Rare Book & Manuscript Library
 

Dwight D. Eisenhower: Letters to the President, 1949-1952

Summary Information

Abstract

This collection is comprised of letters sent to Eisenhower during his presidency at Columbia University.

At a Glance

Call No.: UA#0167
Bib ID 8040826 View CLIO record
Creator(s) Columbia University. Office of the President
Title Dwight D. Eisenhower: Letters to the President, 1949-1952
Physical Description 2 linear feet (4 document boxes)
Language(s) English
Access

This collection is located off-site. You will need to request this material at least two business days in advance to use the collection in the Rare Book and Manuscript Library reading room.

This collection has no restrictions.

Arrangement

Arrangement

This collection is arranged alphabetically.

Description

Summary

This collection is comprised of correspondence, mostly letters, with the inclusion of some packages in which individuals added photos, posters, notebooks, or other ephemera.

Using the Collection

Rare Book and Manuscript Library

Restrictions on Access

This collection is located off-site. You will need to request this material at least two business days in advance to use the collection in the Rare Book and Manuscript Library reading room.

This collection has no restrictions.

Terms Governing Use and Reproduction

Single photocopies may be made for research purposes. The RBML maintains ownership of the physical material only. Copyright remains with the creator and his/her heirs. The responsibility to secure copyright permission rests with the patron.

Preferred Citation

Identification of specific item; Date (if known); Dwight D. Eisenhower: Letters to the President; Box and Folder; University Archives, Rare Book and Manuscript Library, Columbia University Library.

Accrual

No additions are expected

About the Finding Aid / Processing Information

Columbia University Libraries, Rare Book and Manuscript Library

Processing Information

Papers processed Vanessa Cano, Pratt Institute SLIS 2011 5/2010.

Papers cataloged Lea Osborne 10/08/2010.

Revision Description

2010-10-09 File created.

2010-10-12 xml document instance created by Lea Osborne.

2019-05-20 EAD was imported spring 2019 as part of the ArchivesSpace Phase II migration.

Subject Headings

The subject headings listed below are found in this collection. Links below allow searches at Columbia University through the Archival Collections Portal and through CLIO, the catalog for Columbia University Libraries, as well as ArchiveGRID, a catalog that allows users to search the holdings of multiple research libraries and archives.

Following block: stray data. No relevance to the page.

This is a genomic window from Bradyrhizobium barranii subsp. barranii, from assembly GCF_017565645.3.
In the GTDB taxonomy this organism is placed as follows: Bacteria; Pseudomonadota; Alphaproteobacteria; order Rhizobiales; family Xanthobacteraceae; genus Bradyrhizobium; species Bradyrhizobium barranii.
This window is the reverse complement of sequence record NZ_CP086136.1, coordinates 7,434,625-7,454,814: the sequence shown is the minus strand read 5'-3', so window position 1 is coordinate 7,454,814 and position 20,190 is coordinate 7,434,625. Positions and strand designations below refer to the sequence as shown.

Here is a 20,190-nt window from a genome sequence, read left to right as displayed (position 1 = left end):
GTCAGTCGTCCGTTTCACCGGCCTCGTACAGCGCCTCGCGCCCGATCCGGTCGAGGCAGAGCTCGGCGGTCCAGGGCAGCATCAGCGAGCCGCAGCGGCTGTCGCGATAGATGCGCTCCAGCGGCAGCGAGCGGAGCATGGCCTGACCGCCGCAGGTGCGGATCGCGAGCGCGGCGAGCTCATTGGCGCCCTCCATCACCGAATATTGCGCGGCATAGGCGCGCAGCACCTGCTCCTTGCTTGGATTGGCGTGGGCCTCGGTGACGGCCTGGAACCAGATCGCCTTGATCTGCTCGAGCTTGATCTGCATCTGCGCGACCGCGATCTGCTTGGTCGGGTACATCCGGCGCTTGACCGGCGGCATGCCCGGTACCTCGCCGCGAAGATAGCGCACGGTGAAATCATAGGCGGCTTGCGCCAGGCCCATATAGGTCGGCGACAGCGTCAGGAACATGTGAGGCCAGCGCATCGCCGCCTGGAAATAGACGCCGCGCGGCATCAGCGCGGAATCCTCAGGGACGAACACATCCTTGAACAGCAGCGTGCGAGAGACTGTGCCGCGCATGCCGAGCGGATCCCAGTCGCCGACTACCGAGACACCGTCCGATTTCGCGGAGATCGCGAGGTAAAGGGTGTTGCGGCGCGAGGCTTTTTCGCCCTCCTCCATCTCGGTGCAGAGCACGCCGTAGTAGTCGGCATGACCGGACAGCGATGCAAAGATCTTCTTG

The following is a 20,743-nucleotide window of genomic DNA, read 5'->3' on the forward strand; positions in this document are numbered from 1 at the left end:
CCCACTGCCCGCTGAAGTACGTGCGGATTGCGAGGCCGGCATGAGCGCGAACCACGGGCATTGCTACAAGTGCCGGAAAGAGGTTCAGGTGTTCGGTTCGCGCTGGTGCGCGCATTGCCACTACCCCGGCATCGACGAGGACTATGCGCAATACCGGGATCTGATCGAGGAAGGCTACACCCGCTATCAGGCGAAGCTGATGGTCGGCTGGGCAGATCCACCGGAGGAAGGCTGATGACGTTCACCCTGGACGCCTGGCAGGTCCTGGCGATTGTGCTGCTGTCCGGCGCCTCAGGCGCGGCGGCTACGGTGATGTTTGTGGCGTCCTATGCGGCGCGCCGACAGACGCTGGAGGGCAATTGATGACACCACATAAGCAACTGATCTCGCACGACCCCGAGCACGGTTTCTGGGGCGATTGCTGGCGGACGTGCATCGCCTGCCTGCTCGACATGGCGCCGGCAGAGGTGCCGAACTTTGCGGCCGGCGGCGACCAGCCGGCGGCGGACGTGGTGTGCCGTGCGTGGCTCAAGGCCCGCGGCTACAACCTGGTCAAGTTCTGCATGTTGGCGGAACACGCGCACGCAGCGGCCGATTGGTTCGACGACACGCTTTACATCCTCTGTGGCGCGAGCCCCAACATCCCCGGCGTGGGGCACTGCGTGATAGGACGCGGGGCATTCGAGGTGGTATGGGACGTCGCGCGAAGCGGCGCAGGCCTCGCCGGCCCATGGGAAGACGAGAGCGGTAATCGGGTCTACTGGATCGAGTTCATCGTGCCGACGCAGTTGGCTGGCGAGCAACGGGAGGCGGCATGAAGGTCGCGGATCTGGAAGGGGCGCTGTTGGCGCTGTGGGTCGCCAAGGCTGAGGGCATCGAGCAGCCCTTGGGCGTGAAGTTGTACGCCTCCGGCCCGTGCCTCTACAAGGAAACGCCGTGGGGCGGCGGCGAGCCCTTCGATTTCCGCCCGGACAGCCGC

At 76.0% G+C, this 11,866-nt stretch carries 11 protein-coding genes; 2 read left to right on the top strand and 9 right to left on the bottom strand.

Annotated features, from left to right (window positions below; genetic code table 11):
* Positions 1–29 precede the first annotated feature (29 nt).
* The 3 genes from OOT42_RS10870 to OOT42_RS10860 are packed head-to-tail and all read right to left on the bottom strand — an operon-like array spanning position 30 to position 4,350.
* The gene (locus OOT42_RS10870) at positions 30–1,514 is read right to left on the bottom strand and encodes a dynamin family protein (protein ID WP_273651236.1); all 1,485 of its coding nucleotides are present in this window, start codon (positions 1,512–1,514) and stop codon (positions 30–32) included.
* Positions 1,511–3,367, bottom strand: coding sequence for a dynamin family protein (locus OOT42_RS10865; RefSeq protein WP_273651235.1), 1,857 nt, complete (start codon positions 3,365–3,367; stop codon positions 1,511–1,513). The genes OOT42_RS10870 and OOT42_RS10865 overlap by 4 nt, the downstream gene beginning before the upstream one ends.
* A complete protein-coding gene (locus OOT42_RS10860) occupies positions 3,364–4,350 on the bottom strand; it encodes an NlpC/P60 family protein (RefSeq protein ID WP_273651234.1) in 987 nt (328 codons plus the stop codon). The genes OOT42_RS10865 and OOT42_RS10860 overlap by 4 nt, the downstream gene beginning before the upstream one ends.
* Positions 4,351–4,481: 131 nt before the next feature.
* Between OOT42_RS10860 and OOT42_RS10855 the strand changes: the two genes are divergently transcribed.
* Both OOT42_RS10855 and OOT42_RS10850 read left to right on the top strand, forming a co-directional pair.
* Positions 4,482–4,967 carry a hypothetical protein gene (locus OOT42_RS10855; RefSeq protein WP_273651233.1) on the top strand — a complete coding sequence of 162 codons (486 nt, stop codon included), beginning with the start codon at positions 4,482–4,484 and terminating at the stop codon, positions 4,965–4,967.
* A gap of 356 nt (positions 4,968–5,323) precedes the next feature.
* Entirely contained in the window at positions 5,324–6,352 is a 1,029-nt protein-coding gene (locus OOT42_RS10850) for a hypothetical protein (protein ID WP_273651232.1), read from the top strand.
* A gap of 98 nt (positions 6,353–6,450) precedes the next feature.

All links open new windows.

Genre/Form

Heading "CUL Archives:"
"Portal"
"CUL Collections:"
"CLIO"
"Nat'l / Int'l Archives:"
"ArchivedGRID"
Correspondence Portal CLIO ArchiveGRID

Subject

Heading "CUL Archives:"
"Portal"
"CUL Collections:"
"CLIO"
"Nat'l / Int'l Archives:"
"ArchivedGRID"
Eisenhower, Dwight D (Dwight David), 1890-1969 Portal CLIO ArchiveGRID
Eisenhower, Dwight D (Dwight David), 1890-1969 Portal CLIO ArchiveGRID
Presidents -- United States -- Correspondence Portal CLIO ArchiveGRID

History / Biographical Note

Biographical / Historical

After World War II and before his terms as President of the United States, Dwight D. Eisenhower served as President of Columbia University. His prior roles as Supreme Allied Commander in Europe and General of the Army during World War II had made him a household name, a distinction that did not diminish during his tenure at the University.

This collection of correspondence was coined the "CP" file by Eisenhower's staff as an abbreviation for "Crazy People." The letters are characterized by assertions of conspiracy theories, fear of war, and opinions on a range of topics - homosexuality, ethnicity, and religion being only a few. There is no evidence that the letters were answered, but their existence gives voice to the anxieties that surrounded post World War II America, the Korean War, and societal change.

Some letters are from veterans or the mothers of soldiers, others are from individuals who firmly believe in peace or who believe they have important knowledge that would be helpful to Eisenhower with regard to military or government affairs.